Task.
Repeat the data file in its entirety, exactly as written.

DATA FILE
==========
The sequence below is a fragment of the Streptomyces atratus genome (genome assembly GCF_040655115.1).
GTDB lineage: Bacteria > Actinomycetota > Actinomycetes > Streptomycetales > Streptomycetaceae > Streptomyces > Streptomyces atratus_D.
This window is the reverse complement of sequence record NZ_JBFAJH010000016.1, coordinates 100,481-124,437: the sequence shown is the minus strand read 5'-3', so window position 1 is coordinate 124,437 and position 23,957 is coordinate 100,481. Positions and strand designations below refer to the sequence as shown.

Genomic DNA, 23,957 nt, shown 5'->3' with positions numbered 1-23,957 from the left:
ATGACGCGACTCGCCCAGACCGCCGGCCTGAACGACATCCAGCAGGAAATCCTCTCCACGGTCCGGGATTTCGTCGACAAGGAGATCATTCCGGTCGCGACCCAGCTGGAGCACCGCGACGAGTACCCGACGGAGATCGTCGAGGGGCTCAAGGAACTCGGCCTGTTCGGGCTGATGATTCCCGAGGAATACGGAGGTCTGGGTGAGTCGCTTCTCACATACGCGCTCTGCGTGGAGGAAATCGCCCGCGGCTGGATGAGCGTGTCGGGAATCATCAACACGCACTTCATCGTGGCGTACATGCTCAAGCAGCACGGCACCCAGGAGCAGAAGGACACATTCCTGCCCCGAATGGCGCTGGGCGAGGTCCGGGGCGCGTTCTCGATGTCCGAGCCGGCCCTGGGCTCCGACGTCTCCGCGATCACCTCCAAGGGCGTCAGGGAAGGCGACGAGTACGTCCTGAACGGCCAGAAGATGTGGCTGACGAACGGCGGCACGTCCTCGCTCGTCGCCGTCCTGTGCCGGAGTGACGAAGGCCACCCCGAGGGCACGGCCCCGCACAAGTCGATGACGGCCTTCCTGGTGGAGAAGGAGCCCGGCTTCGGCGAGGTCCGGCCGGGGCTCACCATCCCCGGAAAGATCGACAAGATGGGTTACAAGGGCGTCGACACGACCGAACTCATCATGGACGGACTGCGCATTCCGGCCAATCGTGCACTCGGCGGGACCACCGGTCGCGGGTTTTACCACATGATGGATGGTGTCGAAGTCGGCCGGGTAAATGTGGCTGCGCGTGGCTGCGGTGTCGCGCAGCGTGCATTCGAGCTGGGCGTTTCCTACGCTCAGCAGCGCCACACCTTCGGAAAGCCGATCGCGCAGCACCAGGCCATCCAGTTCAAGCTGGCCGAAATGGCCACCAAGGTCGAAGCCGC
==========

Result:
The sequence below is a fragment of the Streptomyces atratus genome (genome assembly GCF_040655115.1).
GTDB lineage: Bacteria > Actinomycetota > Actinomycetes > Streptomycetales > Streptomycetaceae > Streptomyces > Streptomyces atratus_D.
This window is the reverse complement of sequence record NZ_JBFAJH010000016.1, coordinates 100,481-124,437: the sequence shown is the minus strand read 5'-3', so window position 1 is coordinate 124,437 and position 23,957 is coordinate 100,481. Positions and strand designations below refer to the sequence as shown.

Genomic DNA, 23,957 nt, shown 5'->3' with positions numbered 1-23,957 from the left:
ATGACGCGACTCGCCCAGACCGCCGGCCTGAACGACATCCAGCAGGAAATCCTCTCCACGGTCCGGGATTTCGTCGACAAGGAGATCATTCCGGTCGCGACCCAGCTGGAGCACCGCGACGAGTACCCGACGGAGATCGTCGAGGGGCTCAAGGAACTCGGCCTGTTCGGGCTGATGATTCCCGAGGAATACGGAGGTCTGGGTGAGTCGCTTCTCACATACGCGCTCTGCGTGGAGGAAATCGCCCGCGGCTGGATGAGCGTGTCGGGAATCATCAACACGCACTTCATCGTGGCGTACATGCTCAAGCAGCACGGCACCCAGGAGCAGAAGGACACATTCCTGCCCCGAATGGCGCTGGGCGAGGTCCGGGGCGCGTTCTCGATGTCCGAGCCGGCCCTGGGCTCCGACGTCTCCGCGATCACCTCCAAGGGCGTCAGGGAAGGCGACGAGTACGTCCTGAACGGCCAGAAGATGTGGCTGACGAACGGCGGCACGTCCTCGCTCGTCGCCGTCCTGTGCCGGAGTGACGAAGGCCACCCCGAGGGCACGGCCCCGCACAAGTCGATGACGGCCTTCCTGGTGGAGAAGGAGCCCGGCTTCGGCGAGGTCCGGCCGGGGCTCACCATCCCCGGAAAGATCGACAAGATGGGTTACAAGGGCGTCGACACGACCGAACTCATCATGGACGGACTGCGCATTCCGGCCAATCGTGCACTCGGCGGGACCACCGGTCGCGGGTTTTACCACATGATGGATGGTGTCGAAGTCGGCCGGGTAAATGTGGCTGCGCGTGGCTGCGGTGTCGCGCAGCGTGCATTCGAGCTGGGCGTTTCCTACGCTCAGCAGCGCCACACCTTCGGAAAGCCGATCGCGCAGCACCAGGCCATCCAGTTCAAGCTGGCCGAAATGGCCACCAAGGTCGAAGCCGC